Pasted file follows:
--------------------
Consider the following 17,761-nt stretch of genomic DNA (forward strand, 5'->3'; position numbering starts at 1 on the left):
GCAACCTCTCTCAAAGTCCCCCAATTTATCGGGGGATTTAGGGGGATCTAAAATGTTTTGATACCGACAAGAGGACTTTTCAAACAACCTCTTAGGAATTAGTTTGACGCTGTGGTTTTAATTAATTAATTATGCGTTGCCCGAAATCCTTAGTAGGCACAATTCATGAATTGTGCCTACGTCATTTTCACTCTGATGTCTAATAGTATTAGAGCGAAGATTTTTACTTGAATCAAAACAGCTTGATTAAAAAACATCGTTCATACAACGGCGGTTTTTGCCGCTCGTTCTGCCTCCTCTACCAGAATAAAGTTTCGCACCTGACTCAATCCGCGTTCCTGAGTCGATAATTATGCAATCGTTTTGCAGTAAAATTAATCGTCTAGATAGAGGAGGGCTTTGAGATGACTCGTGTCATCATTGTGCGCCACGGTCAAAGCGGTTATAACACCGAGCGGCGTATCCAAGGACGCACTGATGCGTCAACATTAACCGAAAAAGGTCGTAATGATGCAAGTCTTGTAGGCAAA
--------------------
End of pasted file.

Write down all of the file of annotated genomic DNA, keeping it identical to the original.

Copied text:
Consider the following 17,761-nt stretch of genomic DNA (forward strand, 5'->3'; position numbering starts at 1 on the left):
GCAACCTCTCTCAAAGTCCCCCAATTTATCGGGGGATTTAGGGGGATCTAAAATGTTTTGATACCGACAAGAGGACTTTTCAAACAACCTCTTAGGAATTAGTTTGACGCTGTGGTTTTAATTAATTAATTATGCGTTGCCCGAAATCCTTAGTAGGCACAATTCATGAATTGTGCCTACGTCATTTTCACTCTGATGTCTAATAGTATTAGAGCGAAGATTTTTACTTGAATCAAAACAGCTTGATTAAAAAACATCGTTCATACAACGGCGGTTTTTGCCGCTCGTTCTGCCTCCTCTACCAGAATAAAGTTTCGCACCTGACTCAATCCGCGTTCCTGAGTCGATAATTATGCAATCGTTTTGCAGTAAAATTAATCGTCTAGATAGAGGAGGGCTTTGAGATGACTCGTGTCATCATTGTGCGCCACGGTCAAAGCGGTTATAACACCGAGCGGCGTATCCAAGGACGCACTGATGCGTCAACATTAACCGAAAAAGGTCGTAATGATGCAAGTCTTGTAGGCAAA